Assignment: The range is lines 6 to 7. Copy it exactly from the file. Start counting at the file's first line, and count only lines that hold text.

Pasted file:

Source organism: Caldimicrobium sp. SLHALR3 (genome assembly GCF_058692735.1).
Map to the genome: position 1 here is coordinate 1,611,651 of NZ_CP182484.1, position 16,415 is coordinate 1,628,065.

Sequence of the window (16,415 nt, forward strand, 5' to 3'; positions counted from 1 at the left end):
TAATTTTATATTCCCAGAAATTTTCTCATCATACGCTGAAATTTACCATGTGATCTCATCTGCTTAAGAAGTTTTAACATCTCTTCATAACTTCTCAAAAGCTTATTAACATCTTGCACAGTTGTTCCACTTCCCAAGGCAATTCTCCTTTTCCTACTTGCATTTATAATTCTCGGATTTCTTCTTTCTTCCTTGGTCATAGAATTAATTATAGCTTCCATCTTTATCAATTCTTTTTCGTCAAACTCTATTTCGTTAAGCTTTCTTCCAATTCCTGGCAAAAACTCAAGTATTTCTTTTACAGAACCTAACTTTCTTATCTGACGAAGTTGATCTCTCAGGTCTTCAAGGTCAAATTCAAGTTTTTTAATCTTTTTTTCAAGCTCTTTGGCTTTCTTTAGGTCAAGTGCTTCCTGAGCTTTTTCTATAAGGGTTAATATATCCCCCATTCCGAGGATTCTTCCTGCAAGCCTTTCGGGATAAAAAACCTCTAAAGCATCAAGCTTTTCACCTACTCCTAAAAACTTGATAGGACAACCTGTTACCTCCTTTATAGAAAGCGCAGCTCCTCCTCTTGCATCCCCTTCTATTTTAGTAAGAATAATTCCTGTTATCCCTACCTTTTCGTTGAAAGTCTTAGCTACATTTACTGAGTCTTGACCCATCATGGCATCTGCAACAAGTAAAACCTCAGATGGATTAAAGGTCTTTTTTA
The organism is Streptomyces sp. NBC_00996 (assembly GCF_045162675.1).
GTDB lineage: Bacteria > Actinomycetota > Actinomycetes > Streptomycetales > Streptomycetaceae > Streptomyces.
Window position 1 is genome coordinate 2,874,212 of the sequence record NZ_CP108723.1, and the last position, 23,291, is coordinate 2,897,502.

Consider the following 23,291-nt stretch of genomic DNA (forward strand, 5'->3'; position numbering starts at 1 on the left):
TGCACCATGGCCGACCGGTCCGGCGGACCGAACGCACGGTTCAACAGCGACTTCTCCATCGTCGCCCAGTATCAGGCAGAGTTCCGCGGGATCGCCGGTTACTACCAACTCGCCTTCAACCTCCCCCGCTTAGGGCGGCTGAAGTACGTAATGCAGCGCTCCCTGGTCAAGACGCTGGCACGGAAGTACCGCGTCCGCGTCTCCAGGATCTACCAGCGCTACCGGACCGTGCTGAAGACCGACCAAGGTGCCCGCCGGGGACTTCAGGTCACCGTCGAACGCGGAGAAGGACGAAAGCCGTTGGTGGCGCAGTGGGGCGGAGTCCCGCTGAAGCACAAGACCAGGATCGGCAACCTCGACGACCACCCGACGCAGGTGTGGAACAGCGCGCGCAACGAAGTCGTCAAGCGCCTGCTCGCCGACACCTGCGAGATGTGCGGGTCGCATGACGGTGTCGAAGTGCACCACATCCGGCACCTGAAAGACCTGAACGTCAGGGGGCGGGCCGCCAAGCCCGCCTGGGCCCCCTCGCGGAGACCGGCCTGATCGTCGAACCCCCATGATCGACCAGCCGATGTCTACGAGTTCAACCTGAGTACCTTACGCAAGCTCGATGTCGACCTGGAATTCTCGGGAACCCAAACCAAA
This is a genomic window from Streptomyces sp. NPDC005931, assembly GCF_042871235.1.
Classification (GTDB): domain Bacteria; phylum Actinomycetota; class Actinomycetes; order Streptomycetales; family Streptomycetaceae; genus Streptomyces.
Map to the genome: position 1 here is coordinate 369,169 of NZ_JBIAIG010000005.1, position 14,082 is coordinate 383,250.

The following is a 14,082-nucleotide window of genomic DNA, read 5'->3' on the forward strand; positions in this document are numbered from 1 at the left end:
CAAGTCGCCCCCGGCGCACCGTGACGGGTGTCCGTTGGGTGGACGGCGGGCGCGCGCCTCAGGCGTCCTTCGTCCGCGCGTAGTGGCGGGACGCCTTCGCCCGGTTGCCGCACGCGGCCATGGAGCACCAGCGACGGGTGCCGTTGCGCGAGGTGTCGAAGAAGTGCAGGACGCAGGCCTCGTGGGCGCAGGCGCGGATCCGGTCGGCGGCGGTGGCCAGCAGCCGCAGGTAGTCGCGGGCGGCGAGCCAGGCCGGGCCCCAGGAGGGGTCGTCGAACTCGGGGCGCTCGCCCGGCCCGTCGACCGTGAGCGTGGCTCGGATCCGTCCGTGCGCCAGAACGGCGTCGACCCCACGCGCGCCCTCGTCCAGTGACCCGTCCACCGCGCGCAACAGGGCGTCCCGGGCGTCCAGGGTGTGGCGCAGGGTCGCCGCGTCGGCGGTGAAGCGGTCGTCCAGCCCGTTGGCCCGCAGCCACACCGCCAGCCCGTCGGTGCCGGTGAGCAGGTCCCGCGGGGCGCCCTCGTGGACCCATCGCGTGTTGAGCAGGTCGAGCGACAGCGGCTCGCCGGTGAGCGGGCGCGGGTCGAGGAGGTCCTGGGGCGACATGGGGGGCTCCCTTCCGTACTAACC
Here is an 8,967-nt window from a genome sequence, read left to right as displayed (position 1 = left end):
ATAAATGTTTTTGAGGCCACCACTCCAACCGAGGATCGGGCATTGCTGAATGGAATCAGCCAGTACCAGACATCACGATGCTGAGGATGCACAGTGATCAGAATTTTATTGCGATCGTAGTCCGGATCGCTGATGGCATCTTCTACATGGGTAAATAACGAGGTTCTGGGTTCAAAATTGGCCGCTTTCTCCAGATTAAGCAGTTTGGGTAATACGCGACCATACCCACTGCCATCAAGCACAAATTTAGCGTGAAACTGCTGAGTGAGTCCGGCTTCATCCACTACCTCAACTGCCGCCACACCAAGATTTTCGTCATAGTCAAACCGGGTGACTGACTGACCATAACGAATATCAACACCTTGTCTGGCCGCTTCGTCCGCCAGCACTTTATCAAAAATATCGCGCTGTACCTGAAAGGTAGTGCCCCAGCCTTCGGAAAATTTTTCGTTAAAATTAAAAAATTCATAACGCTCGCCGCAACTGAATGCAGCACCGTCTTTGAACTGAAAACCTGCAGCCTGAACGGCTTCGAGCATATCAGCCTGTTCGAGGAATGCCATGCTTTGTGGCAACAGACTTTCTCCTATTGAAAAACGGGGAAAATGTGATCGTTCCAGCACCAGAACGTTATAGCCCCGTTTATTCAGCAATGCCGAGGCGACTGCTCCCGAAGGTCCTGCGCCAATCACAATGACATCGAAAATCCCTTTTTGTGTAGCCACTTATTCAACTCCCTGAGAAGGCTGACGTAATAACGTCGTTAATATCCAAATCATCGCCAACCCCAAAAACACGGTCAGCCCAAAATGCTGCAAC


GTDB lineage: Bacteria > Actinomycetota > Actinomycetes > Streptomycetales > Streptomycetaceae > Streptomyces.
Window position 1 is genome coordinate 2,874,212 of the sequence record NZ_CP108723.1, and the last position, 23,291, is coordinate 2,897,502.